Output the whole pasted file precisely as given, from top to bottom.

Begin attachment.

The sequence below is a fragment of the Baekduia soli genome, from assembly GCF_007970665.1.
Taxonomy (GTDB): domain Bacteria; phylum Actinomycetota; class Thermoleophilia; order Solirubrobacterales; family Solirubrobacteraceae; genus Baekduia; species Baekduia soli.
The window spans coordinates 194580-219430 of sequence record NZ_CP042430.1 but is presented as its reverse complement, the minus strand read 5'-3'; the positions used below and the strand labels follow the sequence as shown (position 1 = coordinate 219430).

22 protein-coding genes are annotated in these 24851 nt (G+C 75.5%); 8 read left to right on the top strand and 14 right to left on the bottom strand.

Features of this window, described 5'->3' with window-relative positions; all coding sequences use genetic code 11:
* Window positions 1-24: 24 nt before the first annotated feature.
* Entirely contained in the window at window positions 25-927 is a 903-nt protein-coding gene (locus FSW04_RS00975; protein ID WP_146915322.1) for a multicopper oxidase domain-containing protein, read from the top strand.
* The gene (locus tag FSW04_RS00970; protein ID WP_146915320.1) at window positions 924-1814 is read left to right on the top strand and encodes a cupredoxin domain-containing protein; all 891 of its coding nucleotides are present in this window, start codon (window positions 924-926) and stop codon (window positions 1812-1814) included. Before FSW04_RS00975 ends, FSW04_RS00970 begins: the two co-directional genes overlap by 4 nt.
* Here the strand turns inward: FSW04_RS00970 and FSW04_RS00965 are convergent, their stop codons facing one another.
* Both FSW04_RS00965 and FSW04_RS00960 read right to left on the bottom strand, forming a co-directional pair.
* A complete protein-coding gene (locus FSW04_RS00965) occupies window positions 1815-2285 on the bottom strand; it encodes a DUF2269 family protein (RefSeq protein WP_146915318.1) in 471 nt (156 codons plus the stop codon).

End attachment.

The sequence below is a fragment of the Baekduia soli genome, from assembly GCF_007970665.1.
Taxonomy (GTDB): domain Bacteria; phylum Actinomycetota; class Thermoleophilia; order Solirubrobacterales; family Solirubrobacteraceae; genus Baekduia; species Baekduia soli.
The window spans coordinates 194580-219430 of sequence record NZ_CP042430.1 but is presented as its reverse complement, the minus strand read 5'-3'; the positions used below and the strand labels follow the sequence as shown (position 1 = coordinate 219430).

22 protein-coding genes are annotated in these 24851 nt (G+C 75.5%); 8 read left to right on the top strand and 14 right to left on the bottom strand.

Features of this window, described 5'->3' with window-relative positions; all coding sequences use genetic code 11:
* Window positions 1-24: 24 nt before the first annotated feature.
* Entirely contained in the window at window positions 25-927 is a 903-nt protein-coding gene (locus FSW04_RS00975; protein ID WP_146915322.1) for a multicopper oxidase domain-containing protein, read from the top strand.
* The gene (locus tag FSW04_RS00970; protein ID WP_146915320.1) at window positions 924-1814 is read left to right on the top strand and encodes a cupredoxin domain-containing protein; all 891 of its coding nucleotides are present in this window, start codon (window positions 924-926) and stop codon (window positions 1812-1814) included. Before FSW04_RS00975 ends, FSW04_RS00970 begins: the two co-directional genes overlap by 4 nt.
* Here the strand turns inward: FSW04_RS00970 and FSW04_RS00965 are convergent, their stop codons facing one another.
* Both FSW04_RS00965 and FSW04_RS00960 read right to left on the bottom strand, forming a co-directional pair.
* A complete protein-coding gene (locus FSW04_RS00965) occupies window positions 1815-2285 on the bottom strand; it encodes a DUF2269 family protein (RefSeq protein WP_146915318.1) in 471 nt (156 codons plus the stop codon).